WASHINGTON, D.C. -- The head of the U.S. Department of Homeland Security’s Federal Emergency Management Agency (FEMA) announced today that President Bush has authorized the use of federal disaster funds for Delaware to help communities in New Castle County recover from the remnants of Hurricane Jeanne.
Michael D. Brown, Under Secretary of Homeland Security for Emergency Preparedness and Response, said the President took the action under a major disaster declaration signed last night following a review of FEMA’s analysis of the state’s request for federal aid. The declaration covers damage to public property from severe storms, tornadoes and flooding that occurred over the period of September 28-October 2.
After the declaration, Brown designated New Castle County eligible for federal funds to pay the state and affected local governments and certain private non-profit organizations 75 percent of the approved costs for the restoration of damaged facilities. The funding also covers eligible state and local government costs for debris removal and emergency services related to the disaster.
In addition, federal funding will be available to the state on a cost-shared basis for approved projects that reduce future disaster risks, Brown said. He indicated that additional designations may be made later if requested by the state and warranted by the results of further damage assessments.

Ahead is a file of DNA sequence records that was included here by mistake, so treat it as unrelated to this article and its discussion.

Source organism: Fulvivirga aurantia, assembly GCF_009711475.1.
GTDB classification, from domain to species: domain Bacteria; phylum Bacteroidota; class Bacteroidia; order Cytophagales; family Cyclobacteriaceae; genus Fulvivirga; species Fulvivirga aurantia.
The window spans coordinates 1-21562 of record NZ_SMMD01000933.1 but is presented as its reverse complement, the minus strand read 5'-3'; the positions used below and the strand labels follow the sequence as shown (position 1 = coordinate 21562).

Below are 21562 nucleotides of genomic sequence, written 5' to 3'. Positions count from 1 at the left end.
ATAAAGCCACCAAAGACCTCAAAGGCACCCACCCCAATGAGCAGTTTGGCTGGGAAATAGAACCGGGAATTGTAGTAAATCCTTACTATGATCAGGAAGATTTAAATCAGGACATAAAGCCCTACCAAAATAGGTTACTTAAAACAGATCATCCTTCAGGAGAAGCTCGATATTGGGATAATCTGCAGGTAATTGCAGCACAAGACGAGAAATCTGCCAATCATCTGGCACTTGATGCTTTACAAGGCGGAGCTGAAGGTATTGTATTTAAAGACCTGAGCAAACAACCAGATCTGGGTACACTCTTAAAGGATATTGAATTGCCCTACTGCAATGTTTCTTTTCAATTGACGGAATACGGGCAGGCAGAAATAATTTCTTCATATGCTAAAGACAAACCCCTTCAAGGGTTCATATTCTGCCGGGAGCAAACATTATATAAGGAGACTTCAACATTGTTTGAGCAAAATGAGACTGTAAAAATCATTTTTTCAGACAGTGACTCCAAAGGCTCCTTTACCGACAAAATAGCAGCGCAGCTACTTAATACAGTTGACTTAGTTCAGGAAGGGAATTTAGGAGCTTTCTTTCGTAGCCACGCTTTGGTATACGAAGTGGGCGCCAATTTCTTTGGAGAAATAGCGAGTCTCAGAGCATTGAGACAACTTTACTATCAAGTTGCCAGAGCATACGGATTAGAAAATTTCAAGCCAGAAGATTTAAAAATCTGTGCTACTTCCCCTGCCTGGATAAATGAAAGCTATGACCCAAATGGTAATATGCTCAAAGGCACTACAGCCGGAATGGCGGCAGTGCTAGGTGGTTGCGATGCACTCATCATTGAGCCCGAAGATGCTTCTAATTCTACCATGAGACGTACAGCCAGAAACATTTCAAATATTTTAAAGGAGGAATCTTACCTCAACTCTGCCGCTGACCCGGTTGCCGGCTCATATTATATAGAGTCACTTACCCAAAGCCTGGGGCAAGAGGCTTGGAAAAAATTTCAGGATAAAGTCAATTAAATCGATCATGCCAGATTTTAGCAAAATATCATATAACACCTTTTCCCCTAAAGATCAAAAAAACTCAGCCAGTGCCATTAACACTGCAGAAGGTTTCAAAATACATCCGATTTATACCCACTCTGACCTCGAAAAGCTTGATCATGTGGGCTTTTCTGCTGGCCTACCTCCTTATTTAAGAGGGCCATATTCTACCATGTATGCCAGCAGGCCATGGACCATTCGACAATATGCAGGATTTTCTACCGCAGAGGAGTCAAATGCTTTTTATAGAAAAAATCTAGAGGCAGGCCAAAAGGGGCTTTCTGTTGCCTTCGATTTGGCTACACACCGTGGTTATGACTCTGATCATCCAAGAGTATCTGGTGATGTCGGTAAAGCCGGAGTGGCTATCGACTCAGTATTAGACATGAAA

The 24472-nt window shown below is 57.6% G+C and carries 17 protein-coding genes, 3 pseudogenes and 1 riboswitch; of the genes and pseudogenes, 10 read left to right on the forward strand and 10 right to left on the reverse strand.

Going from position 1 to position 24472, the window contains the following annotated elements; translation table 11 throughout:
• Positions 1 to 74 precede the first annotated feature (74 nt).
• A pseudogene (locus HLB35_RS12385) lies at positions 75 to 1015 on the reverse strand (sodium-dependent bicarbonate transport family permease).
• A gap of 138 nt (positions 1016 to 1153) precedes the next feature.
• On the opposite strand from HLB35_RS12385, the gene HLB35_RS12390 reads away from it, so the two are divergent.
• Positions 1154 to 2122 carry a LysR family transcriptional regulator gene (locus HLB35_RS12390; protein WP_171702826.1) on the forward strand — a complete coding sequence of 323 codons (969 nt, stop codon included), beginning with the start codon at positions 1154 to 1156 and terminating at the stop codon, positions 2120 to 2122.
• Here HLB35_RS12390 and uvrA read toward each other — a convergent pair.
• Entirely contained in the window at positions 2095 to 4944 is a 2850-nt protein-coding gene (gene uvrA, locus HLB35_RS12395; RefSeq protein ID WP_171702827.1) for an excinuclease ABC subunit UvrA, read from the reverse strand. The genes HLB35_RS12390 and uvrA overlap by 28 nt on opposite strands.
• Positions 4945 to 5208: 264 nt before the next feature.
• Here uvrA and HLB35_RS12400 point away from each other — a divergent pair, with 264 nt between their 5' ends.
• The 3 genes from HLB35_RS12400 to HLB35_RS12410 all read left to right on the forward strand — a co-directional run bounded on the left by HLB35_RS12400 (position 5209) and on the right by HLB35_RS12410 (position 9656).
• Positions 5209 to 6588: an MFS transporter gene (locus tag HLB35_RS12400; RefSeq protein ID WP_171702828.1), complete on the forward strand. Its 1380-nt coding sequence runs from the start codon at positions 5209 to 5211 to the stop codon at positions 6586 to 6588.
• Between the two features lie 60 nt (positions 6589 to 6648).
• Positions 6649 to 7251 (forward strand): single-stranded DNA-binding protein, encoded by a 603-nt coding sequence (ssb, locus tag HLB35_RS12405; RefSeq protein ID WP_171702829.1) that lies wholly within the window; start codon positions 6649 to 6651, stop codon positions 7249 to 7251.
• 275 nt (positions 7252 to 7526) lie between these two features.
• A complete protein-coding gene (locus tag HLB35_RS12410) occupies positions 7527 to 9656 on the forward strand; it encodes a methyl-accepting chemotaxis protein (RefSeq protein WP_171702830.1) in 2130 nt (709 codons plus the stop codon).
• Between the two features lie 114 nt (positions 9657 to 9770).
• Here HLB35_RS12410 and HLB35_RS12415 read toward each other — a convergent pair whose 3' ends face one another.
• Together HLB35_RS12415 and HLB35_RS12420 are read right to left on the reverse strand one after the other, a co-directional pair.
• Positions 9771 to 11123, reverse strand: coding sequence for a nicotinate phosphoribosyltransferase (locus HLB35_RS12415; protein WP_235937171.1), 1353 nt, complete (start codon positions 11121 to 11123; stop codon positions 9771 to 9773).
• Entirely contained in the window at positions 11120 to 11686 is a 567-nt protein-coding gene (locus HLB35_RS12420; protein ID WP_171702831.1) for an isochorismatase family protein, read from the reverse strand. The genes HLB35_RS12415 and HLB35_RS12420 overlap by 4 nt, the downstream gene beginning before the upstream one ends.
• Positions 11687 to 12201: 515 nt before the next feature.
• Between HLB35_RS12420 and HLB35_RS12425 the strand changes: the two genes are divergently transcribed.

James N. Russo of FEMA was named by Brown to coordinate federal recovery operations. Russo said that procedures for requesting assistance will be explained at a series of applicant briefings at locations to be announced shortly in the affected area.
On March 1, 2003, FEMA became part of the U.S. Department of Homeland Security. FEMA's continuing mission within the new department is to lead the effort to prepare the nation for all hazards and effectively manage federal response and recovery efforts following any national incident. FEMA also initiates proactive mitigation activities, trains first responders, and manages the National Flood Insurance Program and the U.S. Fire Administration.